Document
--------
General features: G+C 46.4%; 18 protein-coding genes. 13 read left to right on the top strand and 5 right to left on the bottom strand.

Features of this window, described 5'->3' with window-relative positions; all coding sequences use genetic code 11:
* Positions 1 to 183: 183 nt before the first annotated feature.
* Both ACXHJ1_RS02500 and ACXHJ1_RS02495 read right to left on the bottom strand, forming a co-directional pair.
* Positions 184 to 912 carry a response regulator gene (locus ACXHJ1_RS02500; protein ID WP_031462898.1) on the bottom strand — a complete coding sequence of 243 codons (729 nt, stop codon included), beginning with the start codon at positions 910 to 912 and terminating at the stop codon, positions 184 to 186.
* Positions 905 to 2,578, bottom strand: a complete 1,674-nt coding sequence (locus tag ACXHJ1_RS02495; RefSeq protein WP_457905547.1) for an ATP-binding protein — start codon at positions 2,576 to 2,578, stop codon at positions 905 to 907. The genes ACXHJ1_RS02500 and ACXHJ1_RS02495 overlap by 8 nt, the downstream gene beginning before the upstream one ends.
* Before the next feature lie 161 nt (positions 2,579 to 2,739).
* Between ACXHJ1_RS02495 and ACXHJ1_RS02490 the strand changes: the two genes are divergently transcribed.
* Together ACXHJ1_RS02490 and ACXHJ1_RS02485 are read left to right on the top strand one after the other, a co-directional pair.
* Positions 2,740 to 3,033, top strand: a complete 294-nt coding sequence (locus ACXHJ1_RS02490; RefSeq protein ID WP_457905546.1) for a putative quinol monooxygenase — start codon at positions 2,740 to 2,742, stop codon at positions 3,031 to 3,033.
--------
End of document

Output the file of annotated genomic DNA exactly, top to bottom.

General features: G+C 46.4%; 18 protein-coding genes. 13 read left to right on the top strand and 5 right to left on the bottom strand.

Features of this window, described 5'->3' with window-relative positions; all coding sequences use genetic code 11:
* Positions 1 to 183: 183 nt before the first annotated feature.
* Both ACXHJ1_RS02500 and ACXHJ1_RS02495 read right to left on the bottom strand, forming a co-directional pair.
* Positions 184 to 912 carry a response regulator gene (locus ACXHJ1_RS02500; protein ID WP_031462898.1) on the bottom strand — a complete coding sequence of 243 codons (729 nt, stop codon included), beginning with the start codon at positions 910 to 912 and terminating at the stop codon, positions 184 to 186.
* Positions 905 to 2,578, bottom strand: a complete 1,674-nt coding sequence (locus tag ACXHJ1_RS02495; RefSeq protein WP_457905547.1) for an ATP-binding protein — start codon at positions 2,576 to 2,578, stop codon at positions 905 to 907. The genes ACXHJ1_RS02500 and ACXHJ1_RS02495 overlap by 8 nt, the downstream gene beginning before the upstream one ends.
* Before the next feature lie 161 nt (positions 2,579 to 2,739).
* Between ACXHJ1_RS02495 and ACXHJ1_RS02490 the strand changes: the two genes are divergently transcribed.
* Together ACXHJ1_RS02490 and ACXHJ1_RS02485 are read left to right on the top strand one after the other, a co-directional pair.
* Positions 2,740 to 3,033, top strand: a complete 294-nt coding sequence (locus ACXHJ1_RS02490; RefSeq protein ID WP_457905546.1) for a putative quinol monooxygenase — start codon at positions 2,740 to 2,742, stop codon at positions 3,031 to 3,033.